“The developer is not selling homes to society members on re-development. The only sale is of any additional area that the member purchases. The rest is an obligation to be performed by the developer in consideration of the members, through their society, giving the developer the benefit of the free-sale units,” the Court reasoned.

In view of this, the Court set aside the 2015 circular.

The 2017 circular, meanwhile, stipulated that every single society member has to countersign the DA as it is a multi-partite agreement.

The Court opined that it was beyond the jurisdiction of the revenue authority to dictate what form the DA should take. A revenue authority must take the instrument as he finds it, the Court said.

The Court also relied on an observation of a co-ordinate bench which said that once a person becomes a member of a society, individuality is lost and the person is subsumed within the identity of the society.

As such, the Court concluded that the DA need not be signed by individual members of the society and that it was optional. Even if individual members do not sign, the DA controls the re-development and the rights of society members, the Court observed.

“… there is no concept in law of a society not representing the interests of all its members”, the bench pointed out.

With this, the Court also quashed and set aside the 2017 circular.

“This requirement by the stamp office that unless a member personally signs the DA, Section 4(1) is not attracted is a submission that is purely of the stamp authorities’ or the state government’s own invention. It is unanchored to anything in law or, for that matter, logic,” the Court remarked.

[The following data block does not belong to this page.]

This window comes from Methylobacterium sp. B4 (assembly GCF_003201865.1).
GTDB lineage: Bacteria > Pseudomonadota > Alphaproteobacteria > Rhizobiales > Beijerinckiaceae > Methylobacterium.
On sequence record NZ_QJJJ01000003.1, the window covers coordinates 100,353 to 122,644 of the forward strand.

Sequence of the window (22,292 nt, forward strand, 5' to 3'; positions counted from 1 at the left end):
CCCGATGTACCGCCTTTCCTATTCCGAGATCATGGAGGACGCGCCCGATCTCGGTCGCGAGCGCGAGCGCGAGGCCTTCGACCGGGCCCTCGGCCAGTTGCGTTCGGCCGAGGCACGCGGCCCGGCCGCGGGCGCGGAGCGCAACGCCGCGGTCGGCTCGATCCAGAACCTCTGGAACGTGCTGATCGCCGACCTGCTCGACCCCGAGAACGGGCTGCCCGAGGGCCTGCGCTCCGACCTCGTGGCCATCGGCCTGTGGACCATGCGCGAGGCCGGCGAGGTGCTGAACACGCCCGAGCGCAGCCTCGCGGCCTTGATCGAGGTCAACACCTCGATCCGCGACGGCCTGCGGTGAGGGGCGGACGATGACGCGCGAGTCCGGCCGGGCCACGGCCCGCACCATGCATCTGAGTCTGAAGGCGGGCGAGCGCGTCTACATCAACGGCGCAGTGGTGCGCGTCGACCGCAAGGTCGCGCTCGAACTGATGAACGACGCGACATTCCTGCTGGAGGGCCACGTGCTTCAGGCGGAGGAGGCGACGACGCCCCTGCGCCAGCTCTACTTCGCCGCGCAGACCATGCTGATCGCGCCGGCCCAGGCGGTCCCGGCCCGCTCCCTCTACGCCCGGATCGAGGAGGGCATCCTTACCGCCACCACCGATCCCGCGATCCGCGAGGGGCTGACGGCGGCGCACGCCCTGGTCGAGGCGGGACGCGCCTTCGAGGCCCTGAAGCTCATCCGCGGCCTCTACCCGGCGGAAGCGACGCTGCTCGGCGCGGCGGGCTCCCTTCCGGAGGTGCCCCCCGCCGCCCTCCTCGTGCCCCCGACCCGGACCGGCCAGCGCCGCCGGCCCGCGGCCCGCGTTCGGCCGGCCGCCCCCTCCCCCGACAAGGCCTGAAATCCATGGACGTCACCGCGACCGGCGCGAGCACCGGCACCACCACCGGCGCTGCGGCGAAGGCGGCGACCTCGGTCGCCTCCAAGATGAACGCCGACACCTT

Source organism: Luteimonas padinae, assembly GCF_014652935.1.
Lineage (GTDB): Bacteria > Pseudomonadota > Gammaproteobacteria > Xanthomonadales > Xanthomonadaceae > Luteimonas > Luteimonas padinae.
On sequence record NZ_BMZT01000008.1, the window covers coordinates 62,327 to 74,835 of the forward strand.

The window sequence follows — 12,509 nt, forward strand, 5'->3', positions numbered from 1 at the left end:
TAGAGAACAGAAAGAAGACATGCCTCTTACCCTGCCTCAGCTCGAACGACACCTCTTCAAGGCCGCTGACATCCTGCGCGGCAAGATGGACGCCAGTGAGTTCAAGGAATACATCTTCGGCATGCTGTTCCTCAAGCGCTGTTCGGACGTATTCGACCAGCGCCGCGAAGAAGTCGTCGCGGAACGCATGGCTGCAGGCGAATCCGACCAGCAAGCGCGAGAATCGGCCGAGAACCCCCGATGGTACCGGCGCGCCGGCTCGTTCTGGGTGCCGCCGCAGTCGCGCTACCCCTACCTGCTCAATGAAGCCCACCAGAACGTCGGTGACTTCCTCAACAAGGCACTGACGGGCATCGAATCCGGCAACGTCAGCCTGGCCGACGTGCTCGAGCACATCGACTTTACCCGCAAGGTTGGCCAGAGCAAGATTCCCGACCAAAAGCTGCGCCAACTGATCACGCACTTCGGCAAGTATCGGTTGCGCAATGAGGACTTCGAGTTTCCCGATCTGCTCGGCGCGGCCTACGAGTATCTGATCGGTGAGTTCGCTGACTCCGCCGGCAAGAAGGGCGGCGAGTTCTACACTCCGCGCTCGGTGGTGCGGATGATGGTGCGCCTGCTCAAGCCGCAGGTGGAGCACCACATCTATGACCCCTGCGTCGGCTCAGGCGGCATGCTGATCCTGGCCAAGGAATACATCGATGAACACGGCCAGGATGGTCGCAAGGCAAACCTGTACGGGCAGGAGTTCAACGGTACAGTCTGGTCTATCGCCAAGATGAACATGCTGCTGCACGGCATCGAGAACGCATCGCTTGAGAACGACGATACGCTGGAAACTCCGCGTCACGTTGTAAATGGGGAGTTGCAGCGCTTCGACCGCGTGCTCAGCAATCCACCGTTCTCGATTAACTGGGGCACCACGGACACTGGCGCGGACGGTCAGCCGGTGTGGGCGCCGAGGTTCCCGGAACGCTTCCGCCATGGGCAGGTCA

The Court also made it clear the this judgment is applicable to every case of society redevelopment.

The clarification was made in view of submissions that the stamp authorities have, in the past, evaded the implementation of Court judgments by claiming their application was confined to individual cases.

“… whenever this Court has pronounced the law on similar aspects relating to stamp, it is found that the stamp authorities choose to see that decision as being confined to the facts of that case. They then proceed to make the same demand again. This results in more petitions being filed in this Court, all revisiting laws already settled and decided. We deprecate this approach … These findings are not limited to the facts of the present cases before us”, the Court said.

Advocate Samit Shukla, partner in DSK Legal, with advocates Siddharth Shah, Anjali Shah and Anuj Sarla were appointed as amicus curiae in the case.

Advocates Dharam Sharma, Jayesh Jain, Ashraf Diamondwala (briefed by Vis Legis Law Practice), Neha Shah, and Dhiren Shah appeared for the developers.

Advocates S Murthy, Abhishek Patil appeared for individual members

Advocates Sachin Chowdhari, Deepti, Abhishek Nikharge and Mehu Shah appeared for housing societies.

Additional government pleaders Jyoti Chavan, Hemant Haryan, Kedar Dighe and Himanshu Takke appeared for the State.